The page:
What’s the latest news from the workshop benches?
A real highlight in the past month was completing the first rising bite in .577 since 1907. We’re super proud to bring this project to realisation, which includes a stunning engraving by our own Finnish engraver, Saija, of Satao, the famous tusker elephant. As always, we had a wonderfully supportive client who was very keen to work with us. The results speak for themselves: it’s a beautiful gun that not only looks great but also handles superbly. A lot of .577s are made too light or too heavy, but I think we’ve got a great weight in ours at 13.5lb. It’s light enough that you can carry it all day on safari, but heavy enough that the recoil is very manageable.
You must be very proud that Jamie Holland, Rigby’s apprentice gunmaker, was given a certificate of excellence by the gunmakers’ livery company last month.
Absolutely. Jamie reminds me a lot of myself when I joined the gun trade at 19. He joined us at 18 and was still very green, but had a real passion for guns although he hadn’t come from a shooting background. There was something I found very endearing about his character and we hired him as an apprentice immediately and enrolled him in the Gunmakers’ Company Charitable Trust scheme.
Something that I felt very strongly about during his three-year training period was that he shouldn’t solely learn about building guns on the bench. I wanted him to spend time with me and the front of house team so that he was fully informed on all aspects of running a business. The result is that he could now step into any role. It’s been immensely satisfying to see him grow from a young lad into a confident young man, who shoots probably more big game rifles per year than anyone else in the country. When zeroing at the range, he shoots in excess of 100 large calibre rifles a year and – with the help of the guys in the shop – he has taught himself to be a phenomenal rifle shot.
The bottom line is that I’m very, very proud of him. Bringing back Rigby overall has been an amazing experience but there are several aspects which have been particularly special, such as the Jim Corbett rifle coming home. Jamie is right up there with those, with the potential to become one of the future leading figures of the British gun trade.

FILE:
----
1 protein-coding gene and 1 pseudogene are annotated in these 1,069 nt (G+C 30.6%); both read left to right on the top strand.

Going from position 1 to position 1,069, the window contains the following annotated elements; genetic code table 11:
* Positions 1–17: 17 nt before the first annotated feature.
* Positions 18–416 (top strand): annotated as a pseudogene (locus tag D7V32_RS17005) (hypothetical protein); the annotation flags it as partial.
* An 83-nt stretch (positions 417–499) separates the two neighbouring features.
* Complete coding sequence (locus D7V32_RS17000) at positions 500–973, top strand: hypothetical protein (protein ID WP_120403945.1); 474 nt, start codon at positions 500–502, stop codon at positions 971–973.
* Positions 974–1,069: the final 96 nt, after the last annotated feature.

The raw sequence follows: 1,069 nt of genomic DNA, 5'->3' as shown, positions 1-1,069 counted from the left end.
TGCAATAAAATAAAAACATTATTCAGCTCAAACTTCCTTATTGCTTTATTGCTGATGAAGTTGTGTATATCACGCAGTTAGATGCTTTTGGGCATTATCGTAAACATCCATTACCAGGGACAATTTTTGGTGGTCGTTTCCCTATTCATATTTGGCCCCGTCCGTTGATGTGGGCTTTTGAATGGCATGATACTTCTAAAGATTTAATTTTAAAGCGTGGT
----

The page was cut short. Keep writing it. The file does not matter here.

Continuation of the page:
Have you been out and about in the field yourself recently?
I was out in South Africa a few weeks ago with some valued customers from the Middle East. It’s a very important market for us and having the opportunity to spend some time out there with clients like this is always a real pleasure. They were hunting buffalo and plains game and using a selection of rifles including several Rigbys in .416, .375 and 7mm Remington Magnum, amongst others. It all made for some very enjoyable sharing of stories around the campfire.
I haven’t shot a deer myself since the roebuck rut. I just don’t get time to do any stalking at the moment. Last weekend, I was guiding some clients using Rigbys in the fallow rut. It’s one of my favourite times of the year as it always reminds me of growing up. We would always go out and try to find the rutting stands with our father and sneak in and watch the bucks fighting and calling in amongst the trees. It’s a time when the forest really comes alive so it’s always a pleasure to be out.
I also took my little girl out a couple of weeks ago. She’s two now and she’s been deerstalking with me since she was three weeks old with her own little ear defenders. At first, she’d ride in a chest pack and now she’s in a backpack that we call a ‘Daddy howdah’. She sits in there and she watches. This time, we didn’t take the rifle, just the binoculars, and we were all watching the bucks calling, fighting and roaring about. It was very special. That time that I had with my father in the woods, I can now hand over to Rose. As she gets older, perhaps she won’t be as passionate about hunting as I am, and that’s also fine, but she’s certainly got a keen interest in it and it’s lovely to be there with her.